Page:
Researchers at Johns Hopkins University have come out with a report that highlights all the vulnerabilities that Android and iOS phone encryption have, and how law enforcement agencies can exploit these to access even locked smartphones. This research comes at a time when governments in various countries are pressuring for backdoors in encryption for accessing data on smartphones when the national security is at stake. However, this new research claims that methods are already available for law enforcement to access locked smartphones of they have the right knowledge and tools, thanks to current security loopholes in the Android and iOS ecosystems.
This new research was reported by Wired, and it has been conducted by Maximilian Zinkus, Tushar Jois, and Matthew Green, of Johns Hopkins University. In their analysis, it is found that Apple does have a powerful and compelling set of security and privacy controls, backed by strong encryption. However, critical lack in coverage due to under-utilisation of these tools allows for law enforcement and other hackers to access the phones if they desire. “We observed that a surprising amount of sensitive data maintained by built-in apps is protected using a weak “available after first unlock” (AFU) protection class, which does not evict decryption keys from memory when the phone is locked. The impact is that the vast majority of sensitive user data from Apple’s built-in apps can be accessed from a phone that is captured and logically exploited while it is in a powered-on (but locked) state.”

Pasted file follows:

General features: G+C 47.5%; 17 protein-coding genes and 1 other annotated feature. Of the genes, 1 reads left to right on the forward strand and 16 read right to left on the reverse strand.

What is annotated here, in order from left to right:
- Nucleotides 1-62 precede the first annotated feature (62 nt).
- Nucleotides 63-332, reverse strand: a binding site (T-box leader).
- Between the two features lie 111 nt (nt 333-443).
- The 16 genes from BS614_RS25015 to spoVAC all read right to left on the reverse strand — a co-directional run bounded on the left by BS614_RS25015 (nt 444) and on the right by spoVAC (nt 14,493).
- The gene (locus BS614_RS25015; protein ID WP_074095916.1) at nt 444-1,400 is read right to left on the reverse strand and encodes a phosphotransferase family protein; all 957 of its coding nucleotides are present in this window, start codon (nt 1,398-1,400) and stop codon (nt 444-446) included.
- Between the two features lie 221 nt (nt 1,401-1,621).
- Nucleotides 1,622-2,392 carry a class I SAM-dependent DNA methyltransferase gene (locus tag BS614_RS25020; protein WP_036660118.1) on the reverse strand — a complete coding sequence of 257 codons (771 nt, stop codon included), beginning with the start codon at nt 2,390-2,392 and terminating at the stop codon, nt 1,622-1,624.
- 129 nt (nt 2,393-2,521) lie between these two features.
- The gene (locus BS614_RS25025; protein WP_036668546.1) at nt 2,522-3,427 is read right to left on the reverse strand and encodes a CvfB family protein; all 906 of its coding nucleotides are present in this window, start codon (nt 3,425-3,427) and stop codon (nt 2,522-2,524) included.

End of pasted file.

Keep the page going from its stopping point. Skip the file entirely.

The researchers also spoke about weakness in cloud backup and services as they found ‘several counter-intuitive features of iCloud that increase the vulnerability of this system.’ They also highlight the blurred nature of Apple documentation when it comes to “end-to-end encrypted” cloud services in tandem with iCloud backup service.
The researchers said that while Android also has strong protections, especially on the latest flagship phones, the fragmented and inconsistent nature of security and privacy controls across devices, makes it more vulnerable. The report also blames the deeply lagging rate of Android updates reaching devices, and various software architectural considerations as big reasons for high breach rate. “Android provides no equivalent of Apple’s Complete Protection (CP) encryption class, which evicts decryption keys from memory shortly after the phone is locked. As a consequence, Android decryption keys remain in memory at all times after “first unlock,” and user data is potentially vulnerable to forensic capture,” the researchers detail in their post.
Further, it faults de-prioritisation and limited use of end-to-end encryption. Researchers also pointed to the deep integration with Google services, such as Drive, Gmail, and Photos. These apps offer rich user data that can be infiltrated either by knowledgeable criminals or by law enforcement.
Johns Hopkins cryptographer Matthew Green told Wired, “It just really shocked me, because I came into this project thinking that these phones are really protecting user data well. Now I’ve come out of the project thinking almost nothing is protected as much as it could be. So why do we need a backdoor for law enforcement when the protections that these phones actually offer are so bad?”
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